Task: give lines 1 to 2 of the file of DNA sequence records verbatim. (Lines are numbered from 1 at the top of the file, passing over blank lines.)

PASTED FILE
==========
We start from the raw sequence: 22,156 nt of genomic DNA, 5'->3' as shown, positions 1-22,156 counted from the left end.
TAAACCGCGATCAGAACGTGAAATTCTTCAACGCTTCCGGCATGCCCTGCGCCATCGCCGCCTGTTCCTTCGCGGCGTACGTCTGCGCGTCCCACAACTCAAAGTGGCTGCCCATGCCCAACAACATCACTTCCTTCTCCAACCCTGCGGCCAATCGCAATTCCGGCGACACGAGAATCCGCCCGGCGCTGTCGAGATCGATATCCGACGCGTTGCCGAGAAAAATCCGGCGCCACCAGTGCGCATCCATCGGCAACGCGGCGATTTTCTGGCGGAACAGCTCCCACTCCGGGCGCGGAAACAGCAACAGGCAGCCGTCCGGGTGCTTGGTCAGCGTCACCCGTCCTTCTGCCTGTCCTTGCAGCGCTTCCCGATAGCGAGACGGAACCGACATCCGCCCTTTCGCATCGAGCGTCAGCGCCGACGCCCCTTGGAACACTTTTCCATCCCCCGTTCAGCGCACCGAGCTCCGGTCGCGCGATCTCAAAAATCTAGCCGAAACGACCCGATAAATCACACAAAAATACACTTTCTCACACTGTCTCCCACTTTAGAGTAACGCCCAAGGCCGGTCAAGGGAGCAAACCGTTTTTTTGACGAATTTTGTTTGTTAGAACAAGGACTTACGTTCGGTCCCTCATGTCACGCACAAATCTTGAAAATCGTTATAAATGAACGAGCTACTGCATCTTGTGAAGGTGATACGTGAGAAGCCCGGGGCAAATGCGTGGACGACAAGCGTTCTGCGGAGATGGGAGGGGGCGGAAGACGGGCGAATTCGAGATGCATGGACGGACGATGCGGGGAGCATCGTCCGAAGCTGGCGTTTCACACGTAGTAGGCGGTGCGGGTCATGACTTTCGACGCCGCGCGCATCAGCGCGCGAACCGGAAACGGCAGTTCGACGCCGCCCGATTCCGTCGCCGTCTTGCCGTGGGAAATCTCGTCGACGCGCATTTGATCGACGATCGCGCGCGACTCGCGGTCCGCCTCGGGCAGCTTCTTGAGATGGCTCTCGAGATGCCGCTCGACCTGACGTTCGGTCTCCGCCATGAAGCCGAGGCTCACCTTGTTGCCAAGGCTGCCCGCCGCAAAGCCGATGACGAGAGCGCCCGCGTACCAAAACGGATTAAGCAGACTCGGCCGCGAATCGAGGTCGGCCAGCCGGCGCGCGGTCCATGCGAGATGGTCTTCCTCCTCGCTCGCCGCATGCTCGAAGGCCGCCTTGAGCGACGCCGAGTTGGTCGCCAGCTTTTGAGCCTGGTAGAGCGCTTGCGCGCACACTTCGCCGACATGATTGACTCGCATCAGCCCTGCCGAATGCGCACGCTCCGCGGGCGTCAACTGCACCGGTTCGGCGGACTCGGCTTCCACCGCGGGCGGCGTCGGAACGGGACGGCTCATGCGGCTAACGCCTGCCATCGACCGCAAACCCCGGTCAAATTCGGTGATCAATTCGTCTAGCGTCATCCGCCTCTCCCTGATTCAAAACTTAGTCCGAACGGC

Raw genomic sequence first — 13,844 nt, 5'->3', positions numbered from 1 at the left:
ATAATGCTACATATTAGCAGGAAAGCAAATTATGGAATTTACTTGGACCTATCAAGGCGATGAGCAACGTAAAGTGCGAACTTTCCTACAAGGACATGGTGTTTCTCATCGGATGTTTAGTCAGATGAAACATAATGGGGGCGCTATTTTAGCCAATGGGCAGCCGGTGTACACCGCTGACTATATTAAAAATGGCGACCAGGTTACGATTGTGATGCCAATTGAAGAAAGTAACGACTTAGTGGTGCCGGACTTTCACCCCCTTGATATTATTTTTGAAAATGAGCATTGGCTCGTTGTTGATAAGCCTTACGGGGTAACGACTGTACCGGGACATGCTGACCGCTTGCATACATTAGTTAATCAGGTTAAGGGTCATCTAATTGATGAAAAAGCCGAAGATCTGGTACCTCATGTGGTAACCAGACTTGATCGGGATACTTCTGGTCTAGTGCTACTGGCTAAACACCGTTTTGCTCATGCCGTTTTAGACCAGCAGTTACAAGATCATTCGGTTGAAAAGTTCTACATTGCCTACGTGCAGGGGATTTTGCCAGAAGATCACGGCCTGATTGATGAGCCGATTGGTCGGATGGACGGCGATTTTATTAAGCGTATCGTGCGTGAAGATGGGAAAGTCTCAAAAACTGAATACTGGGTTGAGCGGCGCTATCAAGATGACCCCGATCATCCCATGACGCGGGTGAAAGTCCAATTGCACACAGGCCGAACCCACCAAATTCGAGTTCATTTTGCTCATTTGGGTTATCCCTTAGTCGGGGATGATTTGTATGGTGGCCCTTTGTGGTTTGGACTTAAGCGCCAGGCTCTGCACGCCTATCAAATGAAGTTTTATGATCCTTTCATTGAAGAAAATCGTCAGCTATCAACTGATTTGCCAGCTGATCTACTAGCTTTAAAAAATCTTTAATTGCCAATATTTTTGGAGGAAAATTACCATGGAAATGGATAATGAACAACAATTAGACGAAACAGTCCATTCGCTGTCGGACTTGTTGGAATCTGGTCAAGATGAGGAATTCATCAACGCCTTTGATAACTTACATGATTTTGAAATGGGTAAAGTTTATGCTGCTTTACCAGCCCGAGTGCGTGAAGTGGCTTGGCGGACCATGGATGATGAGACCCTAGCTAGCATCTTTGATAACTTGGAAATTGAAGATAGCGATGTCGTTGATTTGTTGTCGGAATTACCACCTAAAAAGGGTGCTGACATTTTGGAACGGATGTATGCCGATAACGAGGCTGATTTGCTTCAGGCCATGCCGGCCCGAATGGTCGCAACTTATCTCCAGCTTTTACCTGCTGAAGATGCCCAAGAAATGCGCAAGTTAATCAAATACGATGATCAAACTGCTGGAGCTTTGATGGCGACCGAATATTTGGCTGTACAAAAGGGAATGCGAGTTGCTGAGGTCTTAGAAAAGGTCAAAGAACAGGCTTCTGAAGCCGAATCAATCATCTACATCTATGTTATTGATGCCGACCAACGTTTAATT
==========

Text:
We start from the raw sequence: 22,156 nt of genomic DNA, 5'->3' as shown, positions 1-22,156 counted from the left end.
TAAACCGCGATCAGAACGTGAAATTCTTCAACGCTTCCGGCATGCCCTGCGCCATCGCCGCCTGTTCCTTCGCGGCGTACGTCTGCGCGTCCCACAACTCAAAGTGGCTGCCCATGCCCAACAACATCACTTCCTTCTCCAACCCTGCGGCCAATCGCAATTCCGGCGACACGAGAATCCGCCCGGCGCTGTCGAGATCGATATCCGACGCGTTGCCGAGAAAAATCCGGCGCCACCAGTGCGCATCCATCGGCAACGCGGCGATTTTCTGGCGGAACAGCTCCCACTCCGGGCGCGGAAACAGCAACAGGCAGCCGTCCGGGTGCTTGGTCAGCGTCACCCGTCCTTCTGCCTGTCCTTGCAGCGCTTCCCGATAGCGAGACGGAACCGACATCCGCCCTTTCGCATCGAGCGTCAGCGCCGACGCCCCTTGGAACACTTTTCCATCCCCCGTTCAGCGCACCGAGCTCCGGTCGCGCGATCTCAAAAATCTAGCCGAAACGACCCGATAAATCACACAAAAATACACTTTCTCACACTGTCTCCCACTTTAGAGTAACGCCCAAGGCCGGTCAAGGGAGCAAACCGTTTTTTTGACGAATTTTGTTTGTTAGAACAAGGACTTACGTTCGGTCCCTCATGTCACGCACAAATCTTGAAAATCGTTATAAATGAACGAGCTACTGCATCTTGTGAAGGTGATACGTGAGAAGCCCGGGGCAAATGCGTGGACGACAAGCGTTCTGCGGAGATGGGAGGGGGCGGAAGACGGGCGAATTCGAGATGCATGGACGGACGATGCGGGGAGCATCGTCCGAAGCTGGCGTTTCACACGTAGTAGGCGGTGCGGGTCATGACTTTCGACGCCGCGCGCATCAGCGCGCGAACCGGAAACGGCAGTTCGACGCCGCCCGATTCCGTCGCCGTCTTGCCGTGGGAAATCTCGTCGACGCGCATTTGATCGACGATCGCGCGCGACTCGCGGTCCGCCTCGGGCAGCTTCTTGAGATGGCTCTCGAGATGCCGCTCGACCTGACGTTCGGTCTCCGCCATGAAGCCGAGGCTCACCTTGTTGCCAAGGCTGCCCGCCGCAAAGCCGATGACGAGAGCGCCCGCGTACCAAAACGGATTAAGCAGACTCGGCCGCGAATCGAGGTCGGCCAGCCGGCGCGCGGTCCATGCGAGATGGTCTTCCTCCTCGCTCGCCGCATGCTCGAAGGCCGCCTTGAGCGACGCCGAGTTGGTCGCCAGCTTTTGAGCCTGGTAGAGCGCTTGCGCGCACACTTCGCCGACATGATTGACTCGCATCAGCCCTGCCGAATGCGCACGCTCCGCGGGCGTCAACTGCACCGGTTCGGCGGACTCGGCTTCCACCGCGGGCGGCGTCGGAACGGGACGGCTCATGCGGCTAACGCCTGCCATCGACCGCAAACCCCGGTCAAATTCGGTGATCAATTCGTCTAGCGTCATCCGCCTCTCCCTGATTCAAAACTTAGTCCGAACGGC